To a high degree, we engage consultants to compile and develop the data and carry out quality assurance. One key data supplier is Swedish Environmental Emissions Data (SMED), a consortium of four organisations. These are the Swedish Meteorological and Hydrological Institute (SMHI), Statistics Sweden (SCB), the Swedish Environmental Research Institute (IVL) and the Swedish Uni-versity of Agricultural Sciences (SLU). Data also come from such government he Swedish Energy Agency and the Swedish Board of Agriculture.


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agencies as the Swedish National Road Administration, the work includes ensuring permanent electronic archival of data to permit future follow-up of trends for emissions and pollution loads over time.

The Environmental Data Unit also coordinates the Swedish EPA’s work on Sweden’s official statistics. The areas concerned are emissions, waste, environme-ntal status and implementation of the Swedish Environmeenvironme-ntal Code.


The Swedish EPA reports quality-declared data to both national and internatio-nal recipients and makes data available to the public. At natiointernatio-nal level the data are, for example, used in reports to the Government and Parliament concerning Sweden’s progress towards the national environmental quality objectives. The information is presented in the de Facto report, an evaluation that the Environ-mental Objectives Council submits to the Government annually.

Data on emissions and pollution loads are also reported each year in the Government’s Spring Fiscal Policy Bill, to serve as a partial reflection of national trends in the environmental sector.


The aim, in accordance with the UN Framework Convention on Climate Change, is to stabilise concentrations of greenhouse gases in the atmosphere at levels that do not involve a dangerous human impact on the climate system. One important way of using statistics on emissions to air is the Government’s regular follow-up of how well Sweden is complying with the Kyoto Protocol, which states how greenhouse gas emissions should be reduced. The findings are sent to the Euro-pean Commission and the UN.

The European Commission also carries out its own monitoring of whether the EU as a whole is fulfilling its commitments under the Kyoto Protocol. This is done by the European Environment Agency (EEA), using statistics from the member states. The EEA reports these results in printed publications, including its report The European Environment — State and Outlook, and online.

The figure, showing Sweden’s total emissions of greenhouse gases (excluded LULUCF*) from different sectors in terms of CO2 equivalents, is an example of the Swedish EPA’s annual statistical reporting to the European Commission and the United Nations. Source: Sweden’s National Inventory Report, 2010.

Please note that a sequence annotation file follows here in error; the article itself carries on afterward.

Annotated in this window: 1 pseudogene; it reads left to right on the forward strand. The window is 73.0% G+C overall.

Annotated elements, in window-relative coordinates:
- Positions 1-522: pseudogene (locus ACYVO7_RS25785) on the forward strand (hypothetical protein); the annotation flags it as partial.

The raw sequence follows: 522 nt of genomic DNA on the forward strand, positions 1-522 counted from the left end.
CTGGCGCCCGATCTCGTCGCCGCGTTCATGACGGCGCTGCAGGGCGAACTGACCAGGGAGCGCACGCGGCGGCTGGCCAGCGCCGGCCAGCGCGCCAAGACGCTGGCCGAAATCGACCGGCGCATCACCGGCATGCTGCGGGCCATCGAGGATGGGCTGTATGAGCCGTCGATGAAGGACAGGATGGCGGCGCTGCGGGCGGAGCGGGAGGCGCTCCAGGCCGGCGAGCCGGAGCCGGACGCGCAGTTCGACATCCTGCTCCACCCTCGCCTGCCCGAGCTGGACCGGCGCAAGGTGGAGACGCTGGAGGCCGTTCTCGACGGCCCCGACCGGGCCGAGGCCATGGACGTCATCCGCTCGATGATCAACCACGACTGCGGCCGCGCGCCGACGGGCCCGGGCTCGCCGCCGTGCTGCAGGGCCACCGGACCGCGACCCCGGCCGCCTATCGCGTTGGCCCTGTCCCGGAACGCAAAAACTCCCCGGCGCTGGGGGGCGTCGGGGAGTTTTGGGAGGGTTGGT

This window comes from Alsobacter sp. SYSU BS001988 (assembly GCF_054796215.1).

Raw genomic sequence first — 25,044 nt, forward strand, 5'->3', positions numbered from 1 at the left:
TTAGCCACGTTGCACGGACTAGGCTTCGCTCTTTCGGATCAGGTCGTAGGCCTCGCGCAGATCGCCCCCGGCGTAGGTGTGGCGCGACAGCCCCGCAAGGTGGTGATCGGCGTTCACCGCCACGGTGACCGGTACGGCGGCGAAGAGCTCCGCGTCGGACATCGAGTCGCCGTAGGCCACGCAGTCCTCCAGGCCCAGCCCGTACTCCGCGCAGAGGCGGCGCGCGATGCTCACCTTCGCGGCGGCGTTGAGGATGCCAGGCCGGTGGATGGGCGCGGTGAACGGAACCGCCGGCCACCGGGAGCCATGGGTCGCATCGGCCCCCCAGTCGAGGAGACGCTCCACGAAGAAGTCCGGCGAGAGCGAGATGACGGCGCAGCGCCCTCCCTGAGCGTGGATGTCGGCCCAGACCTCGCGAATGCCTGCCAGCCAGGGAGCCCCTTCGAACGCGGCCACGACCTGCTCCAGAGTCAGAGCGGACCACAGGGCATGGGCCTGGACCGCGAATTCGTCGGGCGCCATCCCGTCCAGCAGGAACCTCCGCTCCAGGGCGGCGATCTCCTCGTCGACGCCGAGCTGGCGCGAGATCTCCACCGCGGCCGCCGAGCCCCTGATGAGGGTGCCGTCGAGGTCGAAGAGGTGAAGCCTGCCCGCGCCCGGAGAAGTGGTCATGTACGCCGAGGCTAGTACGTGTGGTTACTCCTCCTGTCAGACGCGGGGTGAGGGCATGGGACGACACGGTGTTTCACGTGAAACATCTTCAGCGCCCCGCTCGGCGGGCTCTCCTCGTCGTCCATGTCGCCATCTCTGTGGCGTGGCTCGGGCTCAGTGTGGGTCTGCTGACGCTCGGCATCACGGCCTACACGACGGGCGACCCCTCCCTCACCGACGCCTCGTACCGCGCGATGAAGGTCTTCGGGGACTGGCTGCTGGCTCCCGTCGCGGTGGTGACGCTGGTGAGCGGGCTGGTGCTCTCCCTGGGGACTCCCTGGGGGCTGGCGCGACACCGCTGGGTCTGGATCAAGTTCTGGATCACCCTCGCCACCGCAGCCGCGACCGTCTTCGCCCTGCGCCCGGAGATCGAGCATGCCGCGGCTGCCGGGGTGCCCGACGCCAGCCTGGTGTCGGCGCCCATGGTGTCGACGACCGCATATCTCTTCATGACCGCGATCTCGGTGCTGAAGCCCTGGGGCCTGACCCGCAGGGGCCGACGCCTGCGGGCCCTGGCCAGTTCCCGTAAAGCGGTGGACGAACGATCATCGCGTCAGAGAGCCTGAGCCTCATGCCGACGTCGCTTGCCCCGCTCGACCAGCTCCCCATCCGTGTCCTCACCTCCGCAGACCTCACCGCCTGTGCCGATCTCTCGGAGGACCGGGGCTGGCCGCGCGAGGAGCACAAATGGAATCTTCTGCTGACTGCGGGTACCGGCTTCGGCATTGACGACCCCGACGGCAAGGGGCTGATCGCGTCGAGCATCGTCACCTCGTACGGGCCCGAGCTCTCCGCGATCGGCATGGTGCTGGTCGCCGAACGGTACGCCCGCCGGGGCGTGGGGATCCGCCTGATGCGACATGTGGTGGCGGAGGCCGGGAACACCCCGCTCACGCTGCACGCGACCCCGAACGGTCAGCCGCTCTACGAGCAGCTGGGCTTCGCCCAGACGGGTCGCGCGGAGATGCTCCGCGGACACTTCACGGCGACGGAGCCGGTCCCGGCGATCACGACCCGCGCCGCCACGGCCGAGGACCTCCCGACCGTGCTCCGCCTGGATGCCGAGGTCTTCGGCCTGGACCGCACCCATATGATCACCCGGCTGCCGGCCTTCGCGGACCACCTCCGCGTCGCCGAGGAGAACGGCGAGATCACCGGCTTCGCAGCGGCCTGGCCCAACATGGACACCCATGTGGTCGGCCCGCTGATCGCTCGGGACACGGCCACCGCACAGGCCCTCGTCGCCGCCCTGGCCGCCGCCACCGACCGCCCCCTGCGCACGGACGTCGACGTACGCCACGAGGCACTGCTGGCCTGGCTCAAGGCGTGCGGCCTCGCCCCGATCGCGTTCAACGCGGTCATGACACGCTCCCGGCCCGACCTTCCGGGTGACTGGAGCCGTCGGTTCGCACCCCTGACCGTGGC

The Swedish EPA reports to the EU on quantities of waste every other year. By statistical means, outcomes in Swedish waste management can be compared with targets set in the EU.

0 5 10 15 20 25 1990 1991 1992 1993 1994 1995 1996 1997 1998 1999 2000 2001 2002 2003 2004 2005 2006 2007 2008 Mt CO 2 equiv. Transport Energy industries Manufacturing industries Other sectors Agriculture Industrial processes Waste

Solvent and other products

*LULUCF: Land use, land-use change and forestry. The CO2 from the atmosphere that is stored in form of organic carbon in forest.


DISCHARGES TO WATER AND POLLUTION LOADS TO THE SEAS Sweden’s coasts and marine areas are affected by eutrophication, along with elevated levels of organic contaminants and certain heavy metals. We report an-nually, under several conventions and directives, on such matters as the quantities of nutrients entering the coastal and sea areas from various sources. The data are used to monitor the impact of international agreements to reduce emissions. They are also useful in planning measures for the marine environment, for example in the Baltic Sea Action Plan.

FIND OUT MORE about emissions, environmental impact, environmental

status and topical issues on the websites of the Swedish EPA (,, the Swedish Pollutant Release and Transfer Register (, Environmental Objectives Portal (, the European Environment Agency ( and Eurostat (http://epp.eurostat.

Contact: Susanna Schröder, Swedish Environmental Protection Agency

The figure shows examples of data from the Swedish EPA’s official statistics. The bars show discharges of total phosphorus to water from municipal wastewater treatment plants (more than 2,000 person equivalents) from 1987 to 2008. Source: Official Statistics of Sweden, Statistical Report, MI 22SM 1001, 15 March 2010.

Discharges of total phosphorus to water

0,000 0,200 0,400 0,600 0,800 1,000 1,200 1987 1990 1992 1995 1998 2000 2002 2004 2006 2008 tonnes INFORMATION FACTS STATISTICAL DATA THIRD EDITION MAY 2010 ISbN 978-91-620-8483-7

Swedish EPA SE-106 48 Stockholm. Visiting address: Stockholm - Valhallavägen 195, Östersund - Forskarens väg 5 hus Ub, Kiruna - Kaserngatan 14. Tel: +46 8-698 10 00, fax: +46 8-20 29 25, e-mail: Internet: Orders Ordertel: +46 8-505 933 40, orderfax: +46 8-505 933 99, e-mail: Address: CM Gruppen, box 110 93, SE-161 11 bromma. Internet: